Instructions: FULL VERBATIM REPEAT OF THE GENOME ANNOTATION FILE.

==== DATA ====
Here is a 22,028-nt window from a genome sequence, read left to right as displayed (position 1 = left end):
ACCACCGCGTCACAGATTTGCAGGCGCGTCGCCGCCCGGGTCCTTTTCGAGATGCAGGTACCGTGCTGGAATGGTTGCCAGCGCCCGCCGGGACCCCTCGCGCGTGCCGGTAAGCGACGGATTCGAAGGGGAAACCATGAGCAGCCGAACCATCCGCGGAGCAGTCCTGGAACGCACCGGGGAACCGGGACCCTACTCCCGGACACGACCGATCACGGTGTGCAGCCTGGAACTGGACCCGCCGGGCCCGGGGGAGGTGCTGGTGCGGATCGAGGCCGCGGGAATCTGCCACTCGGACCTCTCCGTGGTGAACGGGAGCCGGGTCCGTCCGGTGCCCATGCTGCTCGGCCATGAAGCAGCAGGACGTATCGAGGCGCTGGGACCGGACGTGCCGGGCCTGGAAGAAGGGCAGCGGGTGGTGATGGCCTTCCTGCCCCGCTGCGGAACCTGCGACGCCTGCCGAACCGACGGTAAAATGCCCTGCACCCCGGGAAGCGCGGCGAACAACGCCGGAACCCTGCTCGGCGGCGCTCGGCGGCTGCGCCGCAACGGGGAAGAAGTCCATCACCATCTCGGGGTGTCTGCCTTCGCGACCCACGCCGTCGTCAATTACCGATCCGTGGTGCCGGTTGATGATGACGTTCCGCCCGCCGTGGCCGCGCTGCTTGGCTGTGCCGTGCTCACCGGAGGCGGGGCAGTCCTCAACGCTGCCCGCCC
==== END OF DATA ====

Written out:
Here is a 22,028-nt window from a genome sequence, read left to right as displayed (position 1 = left end):
ACCACCGCGTCACAGATTTGCAGGCGCGTCGCCGCCCGGGTCCTTTTCGAGATGCAGGTACCGTGCTGGAATGGTTGCCAGCGCCCGCCGGGACCCCTCGCGCGTGCCGGTAAGCGACGGATTCGAAGGGGAAACCATGAGCAGCCGAACCATCCGCGGAGCAGTCCTGGAACGCACCGGGGAACCGGGACCCTACTCCCGGACACGACCGATCACGGTGTGCAGCCTGGAACTGGACCCGCCGGGCCCGGGGGAGGTGCTGGTGCGGATCGAGGCCGCGGGAATCTGCCACTCGGACCTCTCCGTGGTGAACGGGAGCCGGGTCCGTCCGGTGCCCATGCTGCTCGGCCATGAAGCAGCAGGACGTATCGAGGCGCTGGGACCGGACGTGCCGGGCCTGGAAGAAGGGCAGCGGGTGGTGATGGCCTTCCTGCCCCGCTGCGGAACCTGCGACGCCTGCCGAACCGACGGTAAAATGCCCTGCACCCCGGGAAGCGCGGCGAACAACGCCGGAACCCTGCTCGGCGGCGCTCGGCGGCTGCGCCGCAACGGGGAAGAAGTCCATCACCATCTCGGGGTGTCTGCCTTCGCGACCCACGCCGTCGTCAATTACCGATCCGTGGTGCCGGTTGATGATGACGTTCCGCCCGCCGTGGCCGCGCTGCTTGGCTGTGCCGTGCTCACCGGAGGCGGGGCAGTCCTCAACGCTGCCCGCCC